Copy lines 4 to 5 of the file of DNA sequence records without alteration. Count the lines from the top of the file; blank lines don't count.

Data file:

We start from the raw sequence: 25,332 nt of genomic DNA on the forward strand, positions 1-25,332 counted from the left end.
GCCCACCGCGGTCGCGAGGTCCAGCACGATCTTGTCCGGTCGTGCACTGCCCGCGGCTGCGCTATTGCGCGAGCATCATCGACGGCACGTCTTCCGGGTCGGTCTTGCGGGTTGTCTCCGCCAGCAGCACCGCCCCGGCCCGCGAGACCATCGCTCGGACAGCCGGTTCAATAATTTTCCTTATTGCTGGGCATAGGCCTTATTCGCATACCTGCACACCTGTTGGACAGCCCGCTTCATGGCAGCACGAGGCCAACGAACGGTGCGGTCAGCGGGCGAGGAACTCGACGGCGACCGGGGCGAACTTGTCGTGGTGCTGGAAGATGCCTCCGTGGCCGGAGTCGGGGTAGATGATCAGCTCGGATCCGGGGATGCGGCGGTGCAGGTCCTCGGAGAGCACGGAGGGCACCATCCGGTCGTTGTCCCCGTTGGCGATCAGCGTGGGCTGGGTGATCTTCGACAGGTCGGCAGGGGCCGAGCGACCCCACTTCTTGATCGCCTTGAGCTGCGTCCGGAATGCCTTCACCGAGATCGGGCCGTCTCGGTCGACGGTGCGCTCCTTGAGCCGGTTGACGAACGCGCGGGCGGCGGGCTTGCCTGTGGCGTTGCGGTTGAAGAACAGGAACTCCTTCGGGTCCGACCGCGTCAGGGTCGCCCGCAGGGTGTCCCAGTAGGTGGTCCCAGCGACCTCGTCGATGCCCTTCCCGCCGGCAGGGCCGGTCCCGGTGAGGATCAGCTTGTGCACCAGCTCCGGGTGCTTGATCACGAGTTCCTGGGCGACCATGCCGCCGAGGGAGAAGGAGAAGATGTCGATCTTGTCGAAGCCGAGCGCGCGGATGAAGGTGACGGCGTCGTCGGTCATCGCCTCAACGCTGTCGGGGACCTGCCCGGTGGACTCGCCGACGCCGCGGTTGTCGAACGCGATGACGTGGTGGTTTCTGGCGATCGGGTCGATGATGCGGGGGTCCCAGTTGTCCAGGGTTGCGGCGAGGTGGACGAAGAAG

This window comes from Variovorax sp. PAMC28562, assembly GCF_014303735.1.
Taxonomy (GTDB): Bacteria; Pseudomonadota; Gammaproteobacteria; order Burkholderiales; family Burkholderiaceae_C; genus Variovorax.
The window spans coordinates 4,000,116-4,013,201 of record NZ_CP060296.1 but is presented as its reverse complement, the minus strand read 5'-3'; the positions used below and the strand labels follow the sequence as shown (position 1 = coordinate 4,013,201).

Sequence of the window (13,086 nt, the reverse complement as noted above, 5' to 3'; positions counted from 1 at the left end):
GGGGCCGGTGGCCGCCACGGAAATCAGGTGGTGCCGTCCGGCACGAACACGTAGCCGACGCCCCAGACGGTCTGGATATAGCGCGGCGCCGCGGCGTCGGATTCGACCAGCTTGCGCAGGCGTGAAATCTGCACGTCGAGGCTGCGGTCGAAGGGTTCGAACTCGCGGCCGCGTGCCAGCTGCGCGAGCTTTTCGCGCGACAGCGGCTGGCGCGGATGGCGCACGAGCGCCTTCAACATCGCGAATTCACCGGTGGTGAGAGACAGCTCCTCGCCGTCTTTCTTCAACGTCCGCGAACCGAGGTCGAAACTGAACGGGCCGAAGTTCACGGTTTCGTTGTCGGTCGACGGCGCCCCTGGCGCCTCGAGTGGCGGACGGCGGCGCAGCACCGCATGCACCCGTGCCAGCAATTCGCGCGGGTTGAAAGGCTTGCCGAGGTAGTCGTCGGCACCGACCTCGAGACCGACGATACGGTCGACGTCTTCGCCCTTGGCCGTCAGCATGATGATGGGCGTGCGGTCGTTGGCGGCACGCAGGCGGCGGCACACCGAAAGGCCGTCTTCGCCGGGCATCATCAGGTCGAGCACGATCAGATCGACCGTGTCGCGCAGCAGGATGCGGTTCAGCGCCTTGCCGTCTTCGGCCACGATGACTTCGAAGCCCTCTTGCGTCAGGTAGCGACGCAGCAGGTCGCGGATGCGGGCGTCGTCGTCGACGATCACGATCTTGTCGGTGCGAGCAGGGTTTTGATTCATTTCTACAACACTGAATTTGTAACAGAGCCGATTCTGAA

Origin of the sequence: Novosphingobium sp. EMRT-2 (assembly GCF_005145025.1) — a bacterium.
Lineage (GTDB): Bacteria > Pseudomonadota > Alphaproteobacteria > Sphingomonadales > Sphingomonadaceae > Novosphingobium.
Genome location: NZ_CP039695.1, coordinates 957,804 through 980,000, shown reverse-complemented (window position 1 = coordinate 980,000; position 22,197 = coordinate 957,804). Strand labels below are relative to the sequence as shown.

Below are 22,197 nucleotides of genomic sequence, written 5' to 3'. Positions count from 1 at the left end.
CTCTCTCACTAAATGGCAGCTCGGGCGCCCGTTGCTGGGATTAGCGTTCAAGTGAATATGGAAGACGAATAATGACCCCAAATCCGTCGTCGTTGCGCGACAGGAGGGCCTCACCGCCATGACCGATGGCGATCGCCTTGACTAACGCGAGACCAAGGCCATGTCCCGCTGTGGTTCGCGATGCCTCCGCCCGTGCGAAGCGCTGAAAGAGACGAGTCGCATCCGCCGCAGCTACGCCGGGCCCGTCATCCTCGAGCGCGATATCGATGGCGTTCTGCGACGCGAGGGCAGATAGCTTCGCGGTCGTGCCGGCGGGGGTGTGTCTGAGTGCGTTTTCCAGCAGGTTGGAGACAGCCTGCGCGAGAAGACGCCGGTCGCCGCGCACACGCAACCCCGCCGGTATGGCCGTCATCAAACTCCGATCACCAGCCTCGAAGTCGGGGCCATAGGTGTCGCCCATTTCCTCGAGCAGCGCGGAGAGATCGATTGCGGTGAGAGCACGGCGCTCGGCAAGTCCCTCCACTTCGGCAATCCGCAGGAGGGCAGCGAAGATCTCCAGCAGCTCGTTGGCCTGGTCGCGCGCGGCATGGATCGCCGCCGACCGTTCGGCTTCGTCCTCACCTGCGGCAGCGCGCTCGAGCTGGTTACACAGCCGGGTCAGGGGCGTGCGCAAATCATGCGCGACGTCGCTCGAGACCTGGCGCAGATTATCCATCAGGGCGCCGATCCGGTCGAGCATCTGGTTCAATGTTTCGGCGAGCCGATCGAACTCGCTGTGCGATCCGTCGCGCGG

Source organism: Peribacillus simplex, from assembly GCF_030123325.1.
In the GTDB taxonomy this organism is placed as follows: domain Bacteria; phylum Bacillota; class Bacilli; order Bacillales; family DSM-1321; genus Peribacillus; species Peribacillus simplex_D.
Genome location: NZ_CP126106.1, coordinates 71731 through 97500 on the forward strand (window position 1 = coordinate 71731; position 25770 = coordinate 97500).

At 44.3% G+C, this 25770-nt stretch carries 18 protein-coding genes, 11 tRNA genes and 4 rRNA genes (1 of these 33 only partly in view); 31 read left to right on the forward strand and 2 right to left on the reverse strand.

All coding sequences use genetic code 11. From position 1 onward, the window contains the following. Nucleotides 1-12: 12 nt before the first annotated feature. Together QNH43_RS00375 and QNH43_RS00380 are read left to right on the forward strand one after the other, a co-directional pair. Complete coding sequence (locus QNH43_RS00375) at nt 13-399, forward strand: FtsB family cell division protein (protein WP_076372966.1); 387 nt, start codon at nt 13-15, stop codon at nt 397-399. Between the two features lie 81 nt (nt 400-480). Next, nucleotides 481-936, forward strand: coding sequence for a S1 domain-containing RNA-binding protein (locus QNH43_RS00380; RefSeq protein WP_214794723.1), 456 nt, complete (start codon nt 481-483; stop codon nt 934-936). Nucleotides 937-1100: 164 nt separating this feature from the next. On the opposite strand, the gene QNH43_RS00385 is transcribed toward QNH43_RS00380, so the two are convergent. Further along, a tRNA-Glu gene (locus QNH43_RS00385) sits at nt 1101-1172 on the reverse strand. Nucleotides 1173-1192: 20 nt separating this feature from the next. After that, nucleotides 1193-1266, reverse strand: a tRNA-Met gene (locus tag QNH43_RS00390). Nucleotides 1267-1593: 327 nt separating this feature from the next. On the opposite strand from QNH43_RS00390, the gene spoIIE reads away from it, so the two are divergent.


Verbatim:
Taxonomy (GTDB): Bacteria; Pseudomonadota; Gammaproteobacteria; order Burkholderiales; family Burkholderiaceae_C; genus Variovorax.
The window spans coordinates 4,000,116-4,013,201 of record NZ_CP060296.1 but is presented as its reverse complement, the minus strand read 5'-3'; the positions used below and the strand labels follow the sequence as shown (position 1 = coordinate 4,013,201).